Georg Christoph Lichtenberg
With most men, unbelief in one thing springs from blind belief in another.
What most clearly characterizes true freedom and its true employment is its misemployment.
There is no greater impediment to progress in the sciences than the desire to see it take place too quickly.
If all else fails, the character of a man can be recognized by nothing so surely as by a jest which he takes badly.
Nothing makes one old so quickly as the ever-present thought that one is growing older.
The most perfect ape cannot draw an ape; only man can do that; but, likewise, only man regards the ability to do this as a sign of superiority.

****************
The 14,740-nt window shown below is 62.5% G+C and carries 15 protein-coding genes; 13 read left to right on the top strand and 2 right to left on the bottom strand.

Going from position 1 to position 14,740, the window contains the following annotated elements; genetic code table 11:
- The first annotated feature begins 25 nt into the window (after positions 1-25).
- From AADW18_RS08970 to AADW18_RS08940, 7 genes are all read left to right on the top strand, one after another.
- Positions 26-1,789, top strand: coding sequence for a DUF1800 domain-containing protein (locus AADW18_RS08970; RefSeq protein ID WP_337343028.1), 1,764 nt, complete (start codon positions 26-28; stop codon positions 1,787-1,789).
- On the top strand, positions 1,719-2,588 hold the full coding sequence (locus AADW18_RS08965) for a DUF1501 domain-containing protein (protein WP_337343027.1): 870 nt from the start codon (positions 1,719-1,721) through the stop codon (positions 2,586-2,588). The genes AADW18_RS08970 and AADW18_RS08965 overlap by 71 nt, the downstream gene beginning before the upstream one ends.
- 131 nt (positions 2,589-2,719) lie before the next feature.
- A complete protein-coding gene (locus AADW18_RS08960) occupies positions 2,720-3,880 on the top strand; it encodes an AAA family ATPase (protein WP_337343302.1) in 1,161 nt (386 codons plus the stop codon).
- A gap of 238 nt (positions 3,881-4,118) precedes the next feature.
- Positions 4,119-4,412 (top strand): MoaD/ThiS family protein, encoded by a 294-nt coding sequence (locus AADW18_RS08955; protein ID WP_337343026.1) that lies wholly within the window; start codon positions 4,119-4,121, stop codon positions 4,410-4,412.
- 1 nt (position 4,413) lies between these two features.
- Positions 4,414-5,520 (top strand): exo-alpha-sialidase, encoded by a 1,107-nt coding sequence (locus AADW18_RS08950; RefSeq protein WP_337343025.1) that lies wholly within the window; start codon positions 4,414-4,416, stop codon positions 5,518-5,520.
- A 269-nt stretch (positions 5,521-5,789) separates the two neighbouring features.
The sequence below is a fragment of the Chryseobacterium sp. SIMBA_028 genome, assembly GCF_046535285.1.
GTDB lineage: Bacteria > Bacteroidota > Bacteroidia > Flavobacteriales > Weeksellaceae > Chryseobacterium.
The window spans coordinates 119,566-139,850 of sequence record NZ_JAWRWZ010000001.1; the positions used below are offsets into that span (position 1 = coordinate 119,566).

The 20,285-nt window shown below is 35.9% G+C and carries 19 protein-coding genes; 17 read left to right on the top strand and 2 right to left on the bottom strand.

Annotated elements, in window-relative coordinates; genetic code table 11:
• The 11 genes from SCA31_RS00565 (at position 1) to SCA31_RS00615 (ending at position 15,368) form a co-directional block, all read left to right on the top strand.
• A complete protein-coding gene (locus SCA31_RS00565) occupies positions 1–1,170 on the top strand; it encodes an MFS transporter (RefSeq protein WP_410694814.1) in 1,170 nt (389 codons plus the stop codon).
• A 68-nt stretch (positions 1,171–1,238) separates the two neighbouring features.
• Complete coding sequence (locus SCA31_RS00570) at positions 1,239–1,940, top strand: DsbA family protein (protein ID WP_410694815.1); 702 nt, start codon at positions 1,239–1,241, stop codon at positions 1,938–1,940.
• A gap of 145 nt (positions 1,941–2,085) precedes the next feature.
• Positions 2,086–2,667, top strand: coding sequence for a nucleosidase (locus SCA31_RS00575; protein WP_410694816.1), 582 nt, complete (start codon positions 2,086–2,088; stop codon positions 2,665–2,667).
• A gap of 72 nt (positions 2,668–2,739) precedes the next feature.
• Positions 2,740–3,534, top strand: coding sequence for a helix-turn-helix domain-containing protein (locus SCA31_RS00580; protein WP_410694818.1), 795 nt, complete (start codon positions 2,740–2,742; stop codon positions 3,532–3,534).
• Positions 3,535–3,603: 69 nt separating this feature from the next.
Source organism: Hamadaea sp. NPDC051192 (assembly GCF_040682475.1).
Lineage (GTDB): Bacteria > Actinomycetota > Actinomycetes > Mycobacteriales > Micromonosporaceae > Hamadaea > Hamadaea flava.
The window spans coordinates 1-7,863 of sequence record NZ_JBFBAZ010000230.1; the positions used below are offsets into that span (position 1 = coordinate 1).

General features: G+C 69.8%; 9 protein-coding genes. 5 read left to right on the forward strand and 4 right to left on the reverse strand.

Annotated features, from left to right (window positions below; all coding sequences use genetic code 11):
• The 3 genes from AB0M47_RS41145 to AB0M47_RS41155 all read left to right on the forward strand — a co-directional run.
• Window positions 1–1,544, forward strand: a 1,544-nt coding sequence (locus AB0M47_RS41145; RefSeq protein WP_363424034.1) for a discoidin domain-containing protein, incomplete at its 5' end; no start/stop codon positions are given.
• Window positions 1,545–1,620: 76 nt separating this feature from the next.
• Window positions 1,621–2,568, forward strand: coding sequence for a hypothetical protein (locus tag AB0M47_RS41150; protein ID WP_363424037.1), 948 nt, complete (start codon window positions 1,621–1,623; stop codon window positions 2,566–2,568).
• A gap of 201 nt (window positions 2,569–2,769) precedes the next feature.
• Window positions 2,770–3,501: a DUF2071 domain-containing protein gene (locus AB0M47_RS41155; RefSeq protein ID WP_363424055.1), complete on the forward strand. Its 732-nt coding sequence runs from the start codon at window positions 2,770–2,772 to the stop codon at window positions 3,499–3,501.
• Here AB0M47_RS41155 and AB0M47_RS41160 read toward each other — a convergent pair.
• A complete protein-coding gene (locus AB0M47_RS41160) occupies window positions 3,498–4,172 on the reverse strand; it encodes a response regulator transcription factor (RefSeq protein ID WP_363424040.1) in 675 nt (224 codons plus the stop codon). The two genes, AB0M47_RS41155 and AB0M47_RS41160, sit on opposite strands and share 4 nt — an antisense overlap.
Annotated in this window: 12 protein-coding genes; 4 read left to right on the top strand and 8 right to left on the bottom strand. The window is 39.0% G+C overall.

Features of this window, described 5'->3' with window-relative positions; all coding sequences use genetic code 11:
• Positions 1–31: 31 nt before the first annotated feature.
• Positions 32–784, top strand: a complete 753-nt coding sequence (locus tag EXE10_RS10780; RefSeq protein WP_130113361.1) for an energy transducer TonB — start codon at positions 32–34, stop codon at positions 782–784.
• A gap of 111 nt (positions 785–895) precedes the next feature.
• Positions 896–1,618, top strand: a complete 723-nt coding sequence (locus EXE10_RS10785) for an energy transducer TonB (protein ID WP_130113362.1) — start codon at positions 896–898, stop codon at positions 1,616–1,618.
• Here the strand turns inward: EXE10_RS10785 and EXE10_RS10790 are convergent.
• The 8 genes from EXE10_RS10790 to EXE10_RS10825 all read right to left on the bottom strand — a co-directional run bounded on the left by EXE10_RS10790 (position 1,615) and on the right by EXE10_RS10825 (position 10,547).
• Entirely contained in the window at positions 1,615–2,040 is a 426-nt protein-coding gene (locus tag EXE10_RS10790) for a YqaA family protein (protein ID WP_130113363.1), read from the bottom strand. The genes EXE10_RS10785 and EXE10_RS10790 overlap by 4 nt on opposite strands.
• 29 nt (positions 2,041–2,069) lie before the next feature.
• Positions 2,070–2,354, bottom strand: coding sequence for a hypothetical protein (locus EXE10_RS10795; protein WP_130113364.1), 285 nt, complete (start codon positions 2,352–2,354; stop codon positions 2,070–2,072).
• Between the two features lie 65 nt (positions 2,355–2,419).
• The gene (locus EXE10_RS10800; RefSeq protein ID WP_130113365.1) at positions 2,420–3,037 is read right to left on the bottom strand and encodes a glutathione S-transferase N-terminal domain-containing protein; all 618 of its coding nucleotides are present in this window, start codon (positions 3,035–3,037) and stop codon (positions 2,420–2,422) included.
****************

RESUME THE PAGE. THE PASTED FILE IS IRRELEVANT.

A schoolteacher or professor cannot educate individuals, he educates only species.
We accumulate our opinions at an age when our understanding is at its weakest.
The human tendency to regard little things as important has produced very many great things.
What is called an acute knowledge of human nature is mostly nothing but the observer's own weaknesses reflected back from others.
It is almost impossible to bear the torch of truth through a crowd without singeing somebody’s beard.
The most successful tempters and thus the most dangerous are the deluded deluders.
Just as the performance of the vilest and most wicked deeds requires spirit and talent, so even the greatest demand a certain insensitivity which under other circumstances we would call stupidity.
I have remarked very clearly that I am often of one opinion when I am lying down and of another when I am standing up.